She’s fed up with the festivities, but will a surprise gift make Carol smile?
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Carol Jenkins looked at the woman in front of her in the queue and wondered whether it would be justifiable to a jury if she tied her up in a corner and claimed temporary shopper insanity. Her upper back and shoulders were screaming, weighed down under the amount of bags she had in her hands. Four different make-up counters to get the right celeb eye palette for her teenage daughter, three different game shops to get the gadgets her young son needed for his Lego gaming, and Steven had just rung her to remind her to buy some more Prosecco as his boss was calling in for a Christmas tipple after work.
It was Christmas Eve’s Eve, and spirit was in short supply in the Jenkins household. Steven was finishing work for the festive period, but she knew that there was still lots to do.
The in-laws would be descending, the house needed cleaning, a huge amount of presents had to be wrapped. Not to mention the dinner that would take the best part of the day to cook.
Carol used to love Christmas, but nowadays, by the time the Queen’s speech was on and her father-in-law was treating everyone to his snoring, she’d had enough. Like now. She was trying to pay for her shopping, which she then had to haul home, and the woman in front was blocking her.
She was chatting to the checkout girl, while thumbing through what looked like a book of vouchers. She was handing them to the girl one by one: 30p off a tin of beans, 5p off a pot of hummus.
Carol could feel herself redden, sweat dripping down her back as she huffed with her bags. Finally, the total flashed up on the register, and the woman took out her change purse.
‘Now dear,’ she said. ‘I hope you have room in that till, because I have been saving up all my pennies!’
Carol could see it now, her photo in the paper, beside that of a woman wrapped in Christmas ribbon stuffed into a trolley. No one would blame her, she was sure of it. Next year, she was going to do the whole lot online. Get everything delivered while she camped under a blanket drinking tea, reading books
about sunshine and holiday romance, and ignoring anything red and beard-like. Online shopping had its own problems, of course. It was easy to find out what Santa was bringing you. Steven was at work when her present had arrived, and her heart sank as she signed for the parcel.
All this work, and what did she have to look forward to on Christmas morning? The same old perfume. She still had half a bottle left from her birthday. Anyone would think she smelled, the way her husband and family bought her gifts. All she ever got was smellies. She had enough body butter to slather herself up and swim the Atlantic, and if she ever saw another bath bomb, she would throw herself into the nearest lake till spring. Bah humbug indeed.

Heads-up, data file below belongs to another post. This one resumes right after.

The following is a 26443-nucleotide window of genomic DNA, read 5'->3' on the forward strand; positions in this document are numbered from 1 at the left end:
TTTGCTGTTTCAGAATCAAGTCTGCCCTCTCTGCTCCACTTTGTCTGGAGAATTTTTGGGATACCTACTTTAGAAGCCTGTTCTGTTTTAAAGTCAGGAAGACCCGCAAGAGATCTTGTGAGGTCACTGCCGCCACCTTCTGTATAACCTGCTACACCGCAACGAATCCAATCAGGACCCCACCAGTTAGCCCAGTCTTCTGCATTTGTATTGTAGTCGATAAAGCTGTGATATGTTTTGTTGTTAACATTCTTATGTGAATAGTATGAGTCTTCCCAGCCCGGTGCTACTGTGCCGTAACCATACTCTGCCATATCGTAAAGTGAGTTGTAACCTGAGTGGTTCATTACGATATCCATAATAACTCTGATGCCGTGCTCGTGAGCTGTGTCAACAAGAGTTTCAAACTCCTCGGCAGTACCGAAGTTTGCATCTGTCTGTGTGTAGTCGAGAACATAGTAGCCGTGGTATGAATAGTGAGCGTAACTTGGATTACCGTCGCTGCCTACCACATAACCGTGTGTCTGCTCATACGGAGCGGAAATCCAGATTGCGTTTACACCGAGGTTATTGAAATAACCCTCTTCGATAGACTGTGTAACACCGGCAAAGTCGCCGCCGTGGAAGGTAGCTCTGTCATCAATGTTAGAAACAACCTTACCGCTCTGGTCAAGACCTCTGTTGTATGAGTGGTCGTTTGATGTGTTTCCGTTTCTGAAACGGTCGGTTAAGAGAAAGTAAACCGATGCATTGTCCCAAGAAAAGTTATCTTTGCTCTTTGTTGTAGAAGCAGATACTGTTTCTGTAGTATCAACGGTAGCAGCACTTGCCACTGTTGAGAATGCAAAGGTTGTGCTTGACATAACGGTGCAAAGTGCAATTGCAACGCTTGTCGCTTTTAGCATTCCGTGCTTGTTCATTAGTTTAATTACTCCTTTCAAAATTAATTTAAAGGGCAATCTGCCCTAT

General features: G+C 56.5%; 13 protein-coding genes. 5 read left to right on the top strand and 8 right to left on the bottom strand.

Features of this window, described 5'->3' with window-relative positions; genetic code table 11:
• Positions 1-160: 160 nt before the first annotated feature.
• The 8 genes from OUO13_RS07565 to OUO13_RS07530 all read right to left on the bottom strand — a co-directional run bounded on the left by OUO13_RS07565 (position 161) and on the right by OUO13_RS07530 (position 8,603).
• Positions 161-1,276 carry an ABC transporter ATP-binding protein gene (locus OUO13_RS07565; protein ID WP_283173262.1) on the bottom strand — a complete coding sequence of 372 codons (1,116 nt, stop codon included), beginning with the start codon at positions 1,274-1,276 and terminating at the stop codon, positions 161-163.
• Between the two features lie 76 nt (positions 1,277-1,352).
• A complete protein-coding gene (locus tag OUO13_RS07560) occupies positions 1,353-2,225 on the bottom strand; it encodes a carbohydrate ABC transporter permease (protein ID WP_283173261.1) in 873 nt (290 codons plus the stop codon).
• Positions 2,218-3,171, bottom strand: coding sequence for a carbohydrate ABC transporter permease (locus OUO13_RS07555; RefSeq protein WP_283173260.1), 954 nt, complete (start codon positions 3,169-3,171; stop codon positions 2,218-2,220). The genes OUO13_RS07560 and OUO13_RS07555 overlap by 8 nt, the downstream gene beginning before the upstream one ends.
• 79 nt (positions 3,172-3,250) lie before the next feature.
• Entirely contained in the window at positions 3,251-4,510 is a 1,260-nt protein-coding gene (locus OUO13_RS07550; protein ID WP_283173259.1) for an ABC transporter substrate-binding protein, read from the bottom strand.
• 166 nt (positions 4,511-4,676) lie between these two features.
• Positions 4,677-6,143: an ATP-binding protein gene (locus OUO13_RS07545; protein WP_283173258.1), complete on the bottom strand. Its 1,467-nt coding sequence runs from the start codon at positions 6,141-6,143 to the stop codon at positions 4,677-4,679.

Hours later, shopping put away, she reached for a half-empty bottle of wine, pouring herself a large glass and putting her feet up on the couch. The kids were out seeing friends and swapping gifts, and Steven was just waving off his boss and his wife. Carol rubbed her poor feet and reached for a leftover cheese stick.
‘Darling,’ Steven called from the hallway. ‘Close your eyes. I thought we could exchange gifts early this year.’
Carol tried to sound enthusiastic, but all that came out was a muffled ‘okay’. Thankfully, his gift was wrapped and already under the tree. Tick one item off the big Christmas list.
‘Are they closed?’ he called, and she did as he asked.
She felt him sit down next to her, and smiled at his warmth. She did love him so, despite his boring gift ideas. She held her hands out, expecting the weight of the perfume bottle, but something much lighter landed on her palms. She felt it with her fingers. It was flat. ‘You can open them now,’ her husband said gleefully. Carol opened her eyes and gasped. It was an envelope from the travel agent! ‘Oh Steven, you didn’t!’ ‘I did,’ he said. ‘We fly on Boxing Day.’ Carol beamed. She had visions of them strolling around Italy, laid on the beach in Spain, eating chocolates in Belgium. She opened the envelope, and the dreams in her head popped like a deflating balloon.
‘Lapland!’ Steven boomed. ‘Can you believe it? I used my Christmas bonus, and, best of all, my parents are coming, too!’
Carol smiled and refilled her glass. Next year, she would be rooting for a bath bomb under the tree.